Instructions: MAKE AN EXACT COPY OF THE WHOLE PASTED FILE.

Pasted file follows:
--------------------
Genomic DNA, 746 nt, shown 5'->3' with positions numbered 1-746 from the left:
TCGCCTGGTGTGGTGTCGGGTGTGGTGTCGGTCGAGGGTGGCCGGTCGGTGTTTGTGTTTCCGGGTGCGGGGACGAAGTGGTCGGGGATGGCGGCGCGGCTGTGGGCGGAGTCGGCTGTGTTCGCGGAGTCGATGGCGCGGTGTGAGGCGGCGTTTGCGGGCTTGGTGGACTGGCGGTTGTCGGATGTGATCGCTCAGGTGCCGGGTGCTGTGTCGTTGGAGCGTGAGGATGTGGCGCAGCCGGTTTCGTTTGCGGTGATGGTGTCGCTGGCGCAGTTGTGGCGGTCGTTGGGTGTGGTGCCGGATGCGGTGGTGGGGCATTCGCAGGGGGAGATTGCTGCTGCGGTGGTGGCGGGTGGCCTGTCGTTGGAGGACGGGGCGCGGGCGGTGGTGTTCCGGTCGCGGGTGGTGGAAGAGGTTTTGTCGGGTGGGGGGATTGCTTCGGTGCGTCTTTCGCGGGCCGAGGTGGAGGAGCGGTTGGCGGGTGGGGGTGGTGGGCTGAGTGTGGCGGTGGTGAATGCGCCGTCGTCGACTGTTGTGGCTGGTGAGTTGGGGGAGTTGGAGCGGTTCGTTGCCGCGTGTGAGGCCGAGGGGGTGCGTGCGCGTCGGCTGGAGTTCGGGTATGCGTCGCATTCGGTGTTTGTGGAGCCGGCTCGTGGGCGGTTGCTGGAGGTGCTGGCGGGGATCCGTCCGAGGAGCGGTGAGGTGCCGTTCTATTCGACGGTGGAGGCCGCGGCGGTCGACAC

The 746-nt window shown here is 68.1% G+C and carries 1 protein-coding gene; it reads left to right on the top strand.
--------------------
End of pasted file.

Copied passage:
Genomic DNA, 746 nt, shown 5'->3' with positions numbered 1-746 from the left:
TCGCCTGGTGTGGTGTCGGGTGTGGTGTCGGTCGAGGGTGGCCGGTCGGTGTTTGTGTTTCCGGGTGCGGGGACGAAGTGGTCGGGGATGGCGGCGCGGCTGTGGGCGGAGTCGGCTGTGTTCGCGGAGTCGATGGCGCGGTGTGAGGCGGCGTTTGCGGGCTTGGTGGACTGGCGGTTGTCGGATGTGATCGCTCAGGTGCCGGGTGCTGTGTCGTTGGAGCGTGAGGATGTGGCGCAGCCGGTTTCGTTTGCGGTGATGGTGTCGCTGGCGCAGTTGTGGCGGTCGTTGGGTGTGGTGCCGGATGCGGTGGTGGGGCATTCGCAGGGGGAGATTGCTGCTGCGGTGGTGGCGGGTGGCCTGTCGTTGGAGGACGGGGCGCGGGCGGTGGTGTTCCGGTCGCGGGTGGTGGAAGAGGTTTTGTCGGGTGGGGGGATTGCTTCGGTGCGTCTTTCGCGGGCCGAGGTGGAGGAGCGGTTGGCGGGTGGGGGTGGTGGGCTGAGTGTGGCGGTGGTGAATGCGCCGTCGTCGACTGTTGTGGCTGGTGAGTTGGGGGAGTTGGAGCGGTTCGTTGCCGCGTGTGAGGCCGAGGGGGTGCGTGCGCGTCGGCTGGAGTTCGGGTATGCGTCGCATTCGGTGTTTGTGGAGCCGGCTCGTGGGCGGTTGCTGGAGGTGCTGGCGGGGATCCGTCCGAGGAGCGGTGAGGTGCCGTTCTATTCGACGGTGGAGGCCGCGGCGGTCGACAC

The 746-nt window shown here is 68.1% G+C and carries 1 protein-coding gene; it reads left to right on the top strand.